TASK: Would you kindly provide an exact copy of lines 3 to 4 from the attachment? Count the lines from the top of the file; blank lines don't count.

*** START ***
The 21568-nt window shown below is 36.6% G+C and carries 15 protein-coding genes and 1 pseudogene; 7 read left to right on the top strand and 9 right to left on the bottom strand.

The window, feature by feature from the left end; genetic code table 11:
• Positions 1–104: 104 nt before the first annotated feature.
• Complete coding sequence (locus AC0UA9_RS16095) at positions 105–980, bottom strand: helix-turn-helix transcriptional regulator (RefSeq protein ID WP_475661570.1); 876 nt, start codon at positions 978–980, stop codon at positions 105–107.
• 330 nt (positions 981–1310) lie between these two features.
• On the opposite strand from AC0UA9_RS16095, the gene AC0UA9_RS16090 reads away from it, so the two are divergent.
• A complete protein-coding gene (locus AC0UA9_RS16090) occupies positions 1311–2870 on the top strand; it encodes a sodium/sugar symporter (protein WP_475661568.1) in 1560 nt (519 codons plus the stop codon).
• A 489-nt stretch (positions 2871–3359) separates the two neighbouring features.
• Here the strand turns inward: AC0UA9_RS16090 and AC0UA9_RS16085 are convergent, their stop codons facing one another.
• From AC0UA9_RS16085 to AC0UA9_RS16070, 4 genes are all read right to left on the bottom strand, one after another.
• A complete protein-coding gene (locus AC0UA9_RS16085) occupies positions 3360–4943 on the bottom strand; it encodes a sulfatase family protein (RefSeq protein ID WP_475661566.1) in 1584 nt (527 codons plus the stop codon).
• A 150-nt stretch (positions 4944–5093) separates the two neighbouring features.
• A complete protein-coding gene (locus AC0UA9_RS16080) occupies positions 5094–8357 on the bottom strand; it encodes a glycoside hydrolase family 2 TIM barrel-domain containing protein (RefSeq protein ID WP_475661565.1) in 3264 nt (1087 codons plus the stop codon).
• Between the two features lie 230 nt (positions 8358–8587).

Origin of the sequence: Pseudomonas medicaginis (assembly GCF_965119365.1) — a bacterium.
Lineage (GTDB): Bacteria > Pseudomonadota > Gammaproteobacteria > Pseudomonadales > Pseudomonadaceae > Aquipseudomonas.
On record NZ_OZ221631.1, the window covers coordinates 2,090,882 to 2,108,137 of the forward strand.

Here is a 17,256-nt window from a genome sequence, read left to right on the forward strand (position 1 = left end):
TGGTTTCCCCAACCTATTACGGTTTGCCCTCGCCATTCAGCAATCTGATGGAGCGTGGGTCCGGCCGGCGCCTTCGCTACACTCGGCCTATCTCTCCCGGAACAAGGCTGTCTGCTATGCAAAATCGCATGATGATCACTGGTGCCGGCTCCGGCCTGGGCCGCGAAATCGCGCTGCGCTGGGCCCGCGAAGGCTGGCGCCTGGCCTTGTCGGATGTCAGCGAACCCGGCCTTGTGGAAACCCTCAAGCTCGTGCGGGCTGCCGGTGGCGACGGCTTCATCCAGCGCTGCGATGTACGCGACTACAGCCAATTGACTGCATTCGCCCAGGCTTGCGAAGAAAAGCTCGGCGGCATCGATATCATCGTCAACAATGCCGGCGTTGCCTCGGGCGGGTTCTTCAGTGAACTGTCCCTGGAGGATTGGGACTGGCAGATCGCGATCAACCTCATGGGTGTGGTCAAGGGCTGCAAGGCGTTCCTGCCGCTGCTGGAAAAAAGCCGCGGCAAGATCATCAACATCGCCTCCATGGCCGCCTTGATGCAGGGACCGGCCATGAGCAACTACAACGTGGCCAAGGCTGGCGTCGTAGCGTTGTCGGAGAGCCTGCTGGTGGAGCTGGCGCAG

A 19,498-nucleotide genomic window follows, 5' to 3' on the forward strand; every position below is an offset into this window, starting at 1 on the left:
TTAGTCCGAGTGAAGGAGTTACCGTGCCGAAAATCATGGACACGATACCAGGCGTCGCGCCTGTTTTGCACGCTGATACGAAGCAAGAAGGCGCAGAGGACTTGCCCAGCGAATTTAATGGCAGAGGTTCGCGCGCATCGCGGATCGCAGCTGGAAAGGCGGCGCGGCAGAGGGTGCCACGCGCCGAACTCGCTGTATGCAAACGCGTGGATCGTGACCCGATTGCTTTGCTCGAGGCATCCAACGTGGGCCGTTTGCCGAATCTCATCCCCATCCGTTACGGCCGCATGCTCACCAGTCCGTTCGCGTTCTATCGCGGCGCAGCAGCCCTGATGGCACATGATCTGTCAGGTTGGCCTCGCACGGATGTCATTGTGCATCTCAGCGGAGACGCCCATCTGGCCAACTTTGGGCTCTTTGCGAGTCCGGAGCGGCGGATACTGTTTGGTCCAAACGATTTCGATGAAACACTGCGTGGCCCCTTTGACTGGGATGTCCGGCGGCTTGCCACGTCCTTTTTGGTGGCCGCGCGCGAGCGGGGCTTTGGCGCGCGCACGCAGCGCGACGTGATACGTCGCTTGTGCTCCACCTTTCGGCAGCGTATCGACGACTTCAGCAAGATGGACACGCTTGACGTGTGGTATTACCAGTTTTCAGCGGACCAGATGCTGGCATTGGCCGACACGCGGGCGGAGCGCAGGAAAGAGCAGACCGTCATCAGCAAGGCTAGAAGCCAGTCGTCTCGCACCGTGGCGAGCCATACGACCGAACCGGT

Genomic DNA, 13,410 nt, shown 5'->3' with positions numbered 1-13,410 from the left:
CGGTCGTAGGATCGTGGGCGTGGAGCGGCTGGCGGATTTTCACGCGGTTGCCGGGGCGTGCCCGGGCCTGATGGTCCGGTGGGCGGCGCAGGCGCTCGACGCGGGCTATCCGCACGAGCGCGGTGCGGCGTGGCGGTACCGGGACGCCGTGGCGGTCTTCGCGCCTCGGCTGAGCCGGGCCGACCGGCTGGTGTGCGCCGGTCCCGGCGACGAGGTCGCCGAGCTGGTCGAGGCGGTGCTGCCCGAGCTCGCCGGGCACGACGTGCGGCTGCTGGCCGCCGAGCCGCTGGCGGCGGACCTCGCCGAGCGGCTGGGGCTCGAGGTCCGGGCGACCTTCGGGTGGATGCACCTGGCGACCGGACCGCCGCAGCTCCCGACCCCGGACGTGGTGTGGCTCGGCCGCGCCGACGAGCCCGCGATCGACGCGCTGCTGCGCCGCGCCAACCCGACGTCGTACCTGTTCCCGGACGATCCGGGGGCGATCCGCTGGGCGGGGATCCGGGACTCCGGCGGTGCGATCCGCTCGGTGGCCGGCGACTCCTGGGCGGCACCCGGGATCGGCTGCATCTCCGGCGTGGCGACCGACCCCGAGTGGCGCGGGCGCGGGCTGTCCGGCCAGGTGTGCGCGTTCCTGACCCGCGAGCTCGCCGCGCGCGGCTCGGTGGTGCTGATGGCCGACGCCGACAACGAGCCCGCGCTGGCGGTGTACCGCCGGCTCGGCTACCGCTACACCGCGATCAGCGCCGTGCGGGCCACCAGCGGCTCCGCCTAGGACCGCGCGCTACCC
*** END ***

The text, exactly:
• Positions 1–104: 104 nt before the first annotated feature.
• Complete coding sequence (locus AC0UA9_RS16095) at positions 105–980, bottom strand: helix-turn-helix transcriptional regulator (RefSeq protein ID WP_475661570.1); 876 nt, start codon at positions 978–980, stop codon at positions 105–107.